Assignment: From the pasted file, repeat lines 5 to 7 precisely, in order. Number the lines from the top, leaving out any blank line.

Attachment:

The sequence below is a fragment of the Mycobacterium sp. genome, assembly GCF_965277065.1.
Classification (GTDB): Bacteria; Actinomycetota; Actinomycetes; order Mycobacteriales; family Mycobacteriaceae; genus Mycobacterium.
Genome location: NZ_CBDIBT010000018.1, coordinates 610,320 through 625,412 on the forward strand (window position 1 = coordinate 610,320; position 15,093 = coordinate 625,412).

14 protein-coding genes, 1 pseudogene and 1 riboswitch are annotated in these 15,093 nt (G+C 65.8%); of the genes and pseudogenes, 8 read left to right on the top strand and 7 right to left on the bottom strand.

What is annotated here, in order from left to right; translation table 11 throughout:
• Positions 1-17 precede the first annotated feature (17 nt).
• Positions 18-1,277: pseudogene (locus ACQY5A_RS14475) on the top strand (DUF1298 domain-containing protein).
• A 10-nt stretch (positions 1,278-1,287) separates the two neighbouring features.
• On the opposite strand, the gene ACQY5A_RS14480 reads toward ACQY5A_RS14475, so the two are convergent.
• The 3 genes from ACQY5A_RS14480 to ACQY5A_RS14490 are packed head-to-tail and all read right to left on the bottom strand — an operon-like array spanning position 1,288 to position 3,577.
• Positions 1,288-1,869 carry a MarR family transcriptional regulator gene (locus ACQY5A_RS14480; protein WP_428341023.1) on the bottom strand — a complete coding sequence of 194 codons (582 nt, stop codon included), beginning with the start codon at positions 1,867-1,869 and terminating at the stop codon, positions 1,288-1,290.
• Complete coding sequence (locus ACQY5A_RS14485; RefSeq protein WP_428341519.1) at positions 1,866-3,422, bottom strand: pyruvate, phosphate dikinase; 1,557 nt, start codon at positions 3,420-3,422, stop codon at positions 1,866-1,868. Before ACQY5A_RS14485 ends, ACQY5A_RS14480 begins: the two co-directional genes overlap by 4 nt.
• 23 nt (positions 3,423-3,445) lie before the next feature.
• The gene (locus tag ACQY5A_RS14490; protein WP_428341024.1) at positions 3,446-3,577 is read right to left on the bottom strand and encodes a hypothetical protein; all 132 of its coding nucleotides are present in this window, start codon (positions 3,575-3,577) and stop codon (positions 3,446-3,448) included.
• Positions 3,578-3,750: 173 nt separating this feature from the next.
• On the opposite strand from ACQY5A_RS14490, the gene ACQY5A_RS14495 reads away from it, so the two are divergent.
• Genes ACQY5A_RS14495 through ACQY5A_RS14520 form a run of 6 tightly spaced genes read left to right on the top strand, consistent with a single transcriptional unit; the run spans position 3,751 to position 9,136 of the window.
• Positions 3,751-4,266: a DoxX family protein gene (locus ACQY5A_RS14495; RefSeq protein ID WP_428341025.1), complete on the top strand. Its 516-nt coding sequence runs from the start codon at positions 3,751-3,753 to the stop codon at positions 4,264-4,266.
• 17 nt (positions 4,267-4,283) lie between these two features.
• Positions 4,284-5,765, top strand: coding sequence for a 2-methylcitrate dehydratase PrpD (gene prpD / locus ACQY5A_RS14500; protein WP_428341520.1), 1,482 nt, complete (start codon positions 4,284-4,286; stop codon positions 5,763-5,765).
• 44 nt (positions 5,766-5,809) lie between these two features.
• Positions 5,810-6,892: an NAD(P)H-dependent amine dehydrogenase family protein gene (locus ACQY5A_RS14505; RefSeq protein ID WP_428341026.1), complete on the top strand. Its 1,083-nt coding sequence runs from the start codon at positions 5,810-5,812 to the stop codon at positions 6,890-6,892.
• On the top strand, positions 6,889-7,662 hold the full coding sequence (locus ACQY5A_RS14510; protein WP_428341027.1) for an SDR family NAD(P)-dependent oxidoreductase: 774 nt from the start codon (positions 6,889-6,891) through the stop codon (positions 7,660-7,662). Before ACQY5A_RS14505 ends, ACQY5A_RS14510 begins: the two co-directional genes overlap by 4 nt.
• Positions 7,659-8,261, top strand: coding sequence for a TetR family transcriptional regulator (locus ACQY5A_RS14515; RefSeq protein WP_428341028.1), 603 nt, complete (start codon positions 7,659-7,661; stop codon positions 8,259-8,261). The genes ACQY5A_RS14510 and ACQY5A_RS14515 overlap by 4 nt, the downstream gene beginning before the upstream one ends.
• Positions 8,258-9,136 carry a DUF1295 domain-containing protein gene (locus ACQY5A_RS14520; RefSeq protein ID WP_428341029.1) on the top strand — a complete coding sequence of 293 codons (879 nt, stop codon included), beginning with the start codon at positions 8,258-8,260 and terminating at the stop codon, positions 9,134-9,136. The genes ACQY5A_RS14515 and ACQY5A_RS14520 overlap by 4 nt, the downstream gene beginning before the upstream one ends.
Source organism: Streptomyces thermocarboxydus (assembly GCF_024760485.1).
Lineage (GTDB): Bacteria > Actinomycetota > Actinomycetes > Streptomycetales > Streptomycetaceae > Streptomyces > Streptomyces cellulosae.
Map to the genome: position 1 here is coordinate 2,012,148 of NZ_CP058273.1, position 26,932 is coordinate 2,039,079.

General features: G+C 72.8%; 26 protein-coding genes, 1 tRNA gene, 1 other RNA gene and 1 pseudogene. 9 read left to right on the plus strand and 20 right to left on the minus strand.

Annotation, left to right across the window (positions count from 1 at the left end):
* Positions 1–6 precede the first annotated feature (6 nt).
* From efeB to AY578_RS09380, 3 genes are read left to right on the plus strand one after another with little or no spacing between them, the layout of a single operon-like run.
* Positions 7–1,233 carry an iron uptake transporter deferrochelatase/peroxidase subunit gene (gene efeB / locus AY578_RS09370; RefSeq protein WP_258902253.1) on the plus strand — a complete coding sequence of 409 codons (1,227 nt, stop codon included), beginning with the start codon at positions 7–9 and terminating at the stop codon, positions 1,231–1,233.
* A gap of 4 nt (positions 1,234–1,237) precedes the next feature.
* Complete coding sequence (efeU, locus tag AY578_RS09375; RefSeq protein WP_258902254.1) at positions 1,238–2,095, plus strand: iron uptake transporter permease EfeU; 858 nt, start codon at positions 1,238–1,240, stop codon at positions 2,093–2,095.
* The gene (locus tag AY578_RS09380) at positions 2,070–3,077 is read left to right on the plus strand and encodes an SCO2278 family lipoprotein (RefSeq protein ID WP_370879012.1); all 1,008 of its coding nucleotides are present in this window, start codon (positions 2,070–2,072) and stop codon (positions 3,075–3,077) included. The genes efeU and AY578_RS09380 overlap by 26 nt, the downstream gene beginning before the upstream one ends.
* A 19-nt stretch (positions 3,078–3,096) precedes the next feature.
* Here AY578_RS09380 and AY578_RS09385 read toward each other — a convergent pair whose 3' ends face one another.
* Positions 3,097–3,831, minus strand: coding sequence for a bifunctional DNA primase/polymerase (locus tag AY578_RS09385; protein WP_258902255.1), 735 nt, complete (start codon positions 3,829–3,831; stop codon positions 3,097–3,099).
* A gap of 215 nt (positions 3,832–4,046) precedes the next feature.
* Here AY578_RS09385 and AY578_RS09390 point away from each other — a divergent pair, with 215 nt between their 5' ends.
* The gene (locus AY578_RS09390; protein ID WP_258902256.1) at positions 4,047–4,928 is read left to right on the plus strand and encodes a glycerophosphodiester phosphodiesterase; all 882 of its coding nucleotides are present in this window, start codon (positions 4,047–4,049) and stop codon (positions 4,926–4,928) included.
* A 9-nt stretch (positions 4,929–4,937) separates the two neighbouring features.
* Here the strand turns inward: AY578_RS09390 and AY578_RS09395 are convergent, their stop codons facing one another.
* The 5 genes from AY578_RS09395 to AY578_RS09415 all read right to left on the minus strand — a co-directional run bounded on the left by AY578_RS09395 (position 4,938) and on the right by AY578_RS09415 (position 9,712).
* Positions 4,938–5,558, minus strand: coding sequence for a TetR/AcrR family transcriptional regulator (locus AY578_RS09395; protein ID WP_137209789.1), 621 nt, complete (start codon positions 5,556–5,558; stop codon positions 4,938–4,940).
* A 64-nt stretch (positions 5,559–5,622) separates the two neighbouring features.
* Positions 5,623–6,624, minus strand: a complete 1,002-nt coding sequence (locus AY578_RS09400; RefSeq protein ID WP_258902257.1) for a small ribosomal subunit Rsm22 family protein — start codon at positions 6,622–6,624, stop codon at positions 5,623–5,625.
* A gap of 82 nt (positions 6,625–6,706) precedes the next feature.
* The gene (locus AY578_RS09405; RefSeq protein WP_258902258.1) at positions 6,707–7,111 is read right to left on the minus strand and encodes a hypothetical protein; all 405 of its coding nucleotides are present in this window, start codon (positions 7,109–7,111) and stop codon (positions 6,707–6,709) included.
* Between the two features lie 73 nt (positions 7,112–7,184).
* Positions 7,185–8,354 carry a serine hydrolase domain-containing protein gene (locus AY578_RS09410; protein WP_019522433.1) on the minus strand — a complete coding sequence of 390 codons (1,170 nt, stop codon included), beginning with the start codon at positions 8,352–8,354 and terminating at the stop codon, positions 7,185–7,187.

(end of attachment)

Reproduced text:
What is annotated here, in order from left to right; translation table 11 throughout:
• Positions 1-17 precede the first annotated feature (17 nt).
• Positions 18-1,277: pseudogene (locus ACQY5A_RS14475) on the top strand (DUF1298 domain-containing protein).